Now, I realize, I am one of them, a fan who watches the game and its most entertaining players without pinning joy on outcomes. I can watch Mike Trout without wanting to carpet-bomb the team he represents. When envy is at last overcome, when the ill wishes and voodoo dolls are at last put away, hatred is leavened by your own team’s crumbled fortunes. Why bother with bitterness? Let them have some fun. Hard luck and the truth that followed—the injuries and this awful record—can soften the edges of warlike instinct, call for a mental cease-fire. It’s humanizing. The enemy is no longer foul.

And so I sit and watch. I watch the game’s best player as he settles into the box. And I don’t mind if he hits a screaming missile. True! The outcome doesn’t matter because the game, from the Lone Star side of the field, is almost trivial, a pointless exercise in a nihilistic time. And the score is of no real consequence, honestly, because the season has pulled a Hoffa. It’s gone.

But then again, it’s not. In isolation, the season is meaningless because the team is a trillion games out of first, but its moments still matter because you want to see your guys perform. Even if it no longer kills you when they fail, you want to think—and truly believe—that they are not the second coming of the 1899 Cleveland Spiders, who finished 84 games behind the first-place Superbas. You want to believe that baseball is a thing they’re still good at.

More, when considering a team’s ecology, you understand that every game and every action inside it is a seeding for future growth. Guys don’t arrive fully formed. When Trout hit .220 across 40 big league games as a 19-year-old, he didn’t ace the test, but neither did he fail the audition. In defeat he learned…and now, as the best player in baseball, he stands at the plate.

Pitcher Nick Tepesch, learning on the job and auditioning for a role, gets set to deliver the pitch. Mechanically, the moment exists as it always has: pitcher and hitter, locked and loaded, ready to duel at 60 feet, six inches. But no longer is it freighted with your own hopes and fears. Freed of that old burden, the instant marks the edge of whatever; anymore, it’s not the space of some super-weird experiment, some strange test in which Schrödinger’s cat is named Agony or Ecstasy but certainly not both, not as far as I’m concerned.

Instead, it frames the space where you watch some baseball. You like the game, and you root for the guys who play it. Trout is a beast, and you want to see him discharge that duty with ease, a duty to the talent he owns and to the theater he creates. Tepesch, though older than Trout, is a hopeful contender, and you want to see his dream made real in flesh and victory.

You know it’s not possible, but somehow you want them both to succeed.

Later in the inning, after each player has sort of succeeded—Trout by walking, Tepesch by not allowing a bomb—reliever Neal Cotts is facing the Angels’ Efren Navarro with two outs, bases juiced. In seasons past, anxiety would have proved itself as a tangle of nerves in my gut, but now, relieved of the rule of outcomes, I watch as Cotts works his way to an 0-2 count.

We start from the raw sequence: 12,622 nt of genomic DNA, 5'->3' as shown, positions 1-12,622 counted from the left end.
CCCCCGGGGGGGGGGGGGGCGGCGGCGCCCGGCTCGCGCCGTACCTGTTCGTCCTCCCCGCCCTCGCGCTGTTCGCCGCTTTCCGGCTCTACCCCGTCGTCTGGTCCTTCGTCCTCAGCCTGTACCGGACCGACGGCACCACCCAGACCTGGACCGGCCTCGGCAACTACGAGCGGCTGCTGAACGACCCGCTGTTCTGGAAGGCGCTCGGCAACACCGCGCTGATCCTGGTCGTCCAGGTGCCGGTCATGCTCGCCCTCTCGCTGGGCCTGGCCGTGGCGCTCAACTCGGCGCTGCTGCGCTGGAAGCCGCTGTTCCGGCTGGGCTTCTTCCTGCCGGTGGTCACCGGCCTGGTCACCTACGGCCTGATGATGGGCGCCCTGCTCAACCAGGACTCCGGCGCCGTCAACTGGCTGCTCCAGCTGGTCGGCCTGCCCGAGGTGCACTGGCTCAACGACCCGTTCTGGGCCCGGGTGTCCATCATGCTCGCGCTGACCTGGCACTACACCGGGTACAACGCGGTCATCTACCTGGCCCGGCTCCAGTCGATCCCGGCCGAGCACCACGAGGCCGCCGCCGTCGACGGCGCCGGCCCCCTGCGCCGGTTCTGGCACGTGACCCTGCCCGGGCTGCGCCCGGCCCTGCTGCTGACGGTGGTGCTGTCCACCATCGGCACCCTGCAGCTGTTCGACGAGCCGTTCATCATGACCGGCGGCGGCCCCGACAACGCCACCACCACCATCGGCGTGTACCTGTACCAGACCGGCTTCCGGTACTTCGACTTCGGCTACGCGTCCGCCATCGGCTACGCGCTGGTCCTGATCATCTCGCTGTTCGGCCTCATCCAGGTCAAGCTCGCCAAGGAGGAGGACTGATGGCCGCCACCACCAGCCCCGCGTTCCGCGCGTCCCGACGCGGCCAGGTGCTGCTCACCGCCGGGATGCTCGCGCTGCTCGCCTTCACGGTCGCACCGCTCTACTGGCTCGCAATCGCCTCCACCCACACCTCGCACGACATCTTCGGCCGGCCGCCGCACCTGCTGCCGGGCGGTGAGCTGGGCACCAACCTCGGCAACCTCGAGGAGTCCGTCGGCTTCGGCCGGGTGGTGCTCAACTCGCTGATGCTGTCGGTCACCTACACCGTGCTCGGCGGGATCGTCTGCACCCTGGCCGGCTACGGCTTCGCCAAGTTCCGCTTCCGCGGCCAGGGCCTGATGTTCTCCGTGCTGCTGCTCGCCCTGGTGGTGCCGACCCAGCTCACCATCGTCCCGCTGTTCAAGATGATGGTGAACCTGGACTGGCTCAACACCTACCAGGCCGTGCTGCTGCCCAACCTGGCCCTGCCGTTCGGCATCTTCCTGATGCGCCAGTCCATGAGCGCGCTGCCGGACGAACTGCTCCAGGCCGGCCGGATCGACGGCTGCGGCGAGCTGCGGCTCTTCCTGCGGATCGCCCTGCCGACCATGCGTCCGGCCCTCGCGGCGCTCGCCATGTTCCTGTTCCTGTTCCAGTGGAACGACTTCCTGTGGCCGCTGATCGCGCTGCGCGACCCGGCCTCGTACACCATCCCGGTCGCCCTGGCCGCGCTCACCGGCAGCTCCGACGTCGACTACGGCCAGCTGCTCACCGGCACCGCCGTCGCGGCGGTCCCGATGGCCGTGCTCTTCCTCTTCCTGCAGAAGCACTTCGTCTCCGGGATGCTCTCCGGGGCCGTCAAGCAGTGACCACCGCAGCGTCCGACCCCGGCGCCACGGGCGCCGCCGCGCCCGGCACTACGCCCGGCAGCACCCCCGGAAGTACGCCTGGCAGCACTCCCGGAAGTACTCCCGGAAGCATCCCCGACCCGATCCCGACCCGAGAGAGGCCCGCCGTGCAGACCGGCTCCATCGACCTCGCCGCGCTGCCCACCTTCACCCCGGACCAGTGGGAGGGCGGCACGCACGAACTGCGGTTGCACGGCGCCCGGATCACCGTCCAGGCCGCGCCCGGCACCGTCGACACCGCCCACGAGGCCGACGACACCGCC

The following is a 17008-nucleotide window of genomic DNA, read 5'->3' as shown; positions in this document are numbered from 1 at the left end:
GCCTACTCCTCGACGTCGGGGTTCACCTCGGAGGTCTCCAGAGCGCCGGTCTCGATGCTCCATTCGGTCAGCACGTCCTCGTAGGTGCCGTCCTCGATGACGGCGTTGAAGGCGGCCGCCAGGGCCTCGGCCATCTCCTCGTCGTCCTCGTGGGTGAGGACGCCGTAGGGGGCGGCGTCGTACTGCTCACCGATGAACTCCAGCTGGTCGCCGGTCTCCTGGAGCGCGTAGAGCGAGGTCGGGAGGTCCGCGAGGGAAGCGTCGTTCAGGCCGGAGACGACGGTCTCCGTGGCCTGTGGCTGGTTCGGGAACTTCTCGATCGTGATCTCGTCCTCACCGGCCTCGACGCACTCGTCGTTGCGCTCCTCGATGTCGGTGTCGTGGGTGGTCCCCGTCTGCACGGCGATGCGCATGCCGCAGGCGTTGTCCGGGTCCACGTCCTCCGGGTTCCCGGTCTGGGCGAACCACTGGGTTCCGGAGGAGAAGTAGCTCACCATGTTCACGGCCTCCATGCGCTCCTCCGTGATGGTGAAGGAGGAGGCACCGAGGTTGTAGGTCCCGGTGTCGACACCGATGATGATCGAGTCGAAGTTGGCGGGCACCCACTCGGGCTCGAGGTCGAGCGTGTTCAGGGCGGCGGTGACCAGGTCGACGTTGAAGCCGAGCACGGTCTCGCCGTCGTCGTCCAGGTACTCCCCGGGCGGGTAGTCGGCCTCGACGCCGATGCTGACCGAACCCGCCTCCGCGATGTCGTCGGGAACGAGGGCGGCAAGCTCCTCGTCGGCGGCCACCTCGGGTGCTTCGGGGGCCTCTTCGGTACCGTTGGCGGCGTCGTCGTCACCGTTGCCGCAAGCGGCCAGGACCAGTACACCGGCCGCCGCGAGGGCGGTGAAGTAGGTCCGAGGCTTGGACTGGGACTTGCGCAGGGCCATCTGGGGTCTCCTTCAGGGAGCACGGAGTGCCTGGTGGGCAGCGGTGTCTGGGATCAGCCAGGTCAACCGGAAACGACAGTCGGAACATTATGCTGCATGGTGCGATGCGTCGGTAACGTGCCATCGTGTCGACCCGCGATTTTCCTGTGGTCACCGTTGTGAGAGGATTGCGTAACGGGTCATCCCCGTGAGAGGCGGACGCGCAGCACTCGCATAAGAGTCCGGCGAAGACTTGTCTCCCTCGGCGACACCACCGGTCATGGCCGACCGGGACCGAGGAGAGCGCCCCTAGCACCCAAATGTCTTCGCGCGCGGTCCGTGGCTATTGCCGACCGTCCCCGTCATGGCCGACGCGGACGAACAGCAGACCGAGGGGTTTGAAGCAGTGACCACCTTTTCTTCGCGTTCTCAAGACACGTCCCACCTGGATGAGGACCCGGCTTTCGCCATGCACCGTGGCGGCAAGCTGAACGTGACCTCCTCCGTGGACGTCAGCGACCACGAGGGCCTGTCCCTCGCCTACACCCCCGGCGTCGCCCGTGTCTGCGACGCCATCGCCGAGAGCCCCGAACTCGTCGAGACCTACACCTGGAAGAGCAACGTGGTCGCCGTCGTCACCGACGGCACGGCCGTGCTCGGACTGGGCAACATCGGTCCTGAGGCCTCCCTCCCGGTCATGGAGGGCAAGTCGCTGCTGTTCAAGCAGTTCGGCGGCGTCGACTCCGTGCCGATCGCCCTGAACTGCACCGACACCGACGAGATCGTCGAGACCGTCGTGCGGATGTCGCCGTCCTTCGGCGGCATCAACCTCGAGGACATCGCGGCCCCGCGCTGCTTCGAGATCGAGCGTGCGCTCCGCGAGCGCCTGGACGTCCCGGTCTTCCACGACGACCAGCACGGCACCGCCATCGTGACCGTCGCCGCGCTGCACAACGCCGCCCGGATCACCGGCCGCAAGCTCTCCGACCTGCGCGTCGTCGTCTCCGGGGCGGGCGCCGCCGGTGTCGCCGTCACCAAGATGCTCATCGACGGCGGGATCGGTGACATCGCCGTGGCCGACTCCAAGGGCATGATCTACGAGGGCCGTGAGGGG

The crowd, as small as it is, is getting loud. Fans have gone to their feet. Suddenly, you can’t deny their honesty. They care. The season is over, but the game is not. They’re rooting for the men in home-team threads, even if those men are in large part a collection of understudies and castoffs who owe their sojourn to a weird run of injuries. But still, the men are Rangers—at least for the time being—and the crowd wants them to win…whoever they are.

Moments later a fist pump anoints their faith—or really, their hope.

You watch, and you have kind of joined them.

In the bottom of the ninth, with the team still down by a run, the crowd begins to chant. The volume is low, the cadence relaxed. The chorale is free of the tension that once crept back from October to fill the August stadium.

Alex Rios rips a single, Beltre another—runners at first and second. Up steps Carp. The moment has a million analogs. Some are heavy with consequence. Others wait for neglect. If not in emotion and memory, all have equal measure in stats. But this one, like the others, has a shape all its own. And when Carp strokes a single to center, the game is tied. You feel good for a guy like Carp, a journeyman who’s just made a nice go of a quick stop. You feel bad for Huston Street, a nice guy. But hey, he’s wearing the other uniform. Here you feel the connection—the reconnection—to the thing that brought you here. Threads of allegiance are dyed.

Moments later, a bunch of men are boys. They are jumping around and laughing. You press rewind and watch the gallery of reactions, all joyous, as Adam Rosales heads toward first on the game-winner. In a minute you watch the interview, usually so meaningless, just fluff.

“There’s nothing like it,” he says. “That’s what we play for. It’s so fun.”

It is the top of the fourth inning of a game at Marlins Park, and Beltre—beloved muse of potential tattoos—is batting. As is so often the case this season, he is batting in an empty parking lot; the bases are vacant, little squares of sad desolation in an otherwise populated place, as if some precision germ strike has emptied the team of its last run-scoring candidates.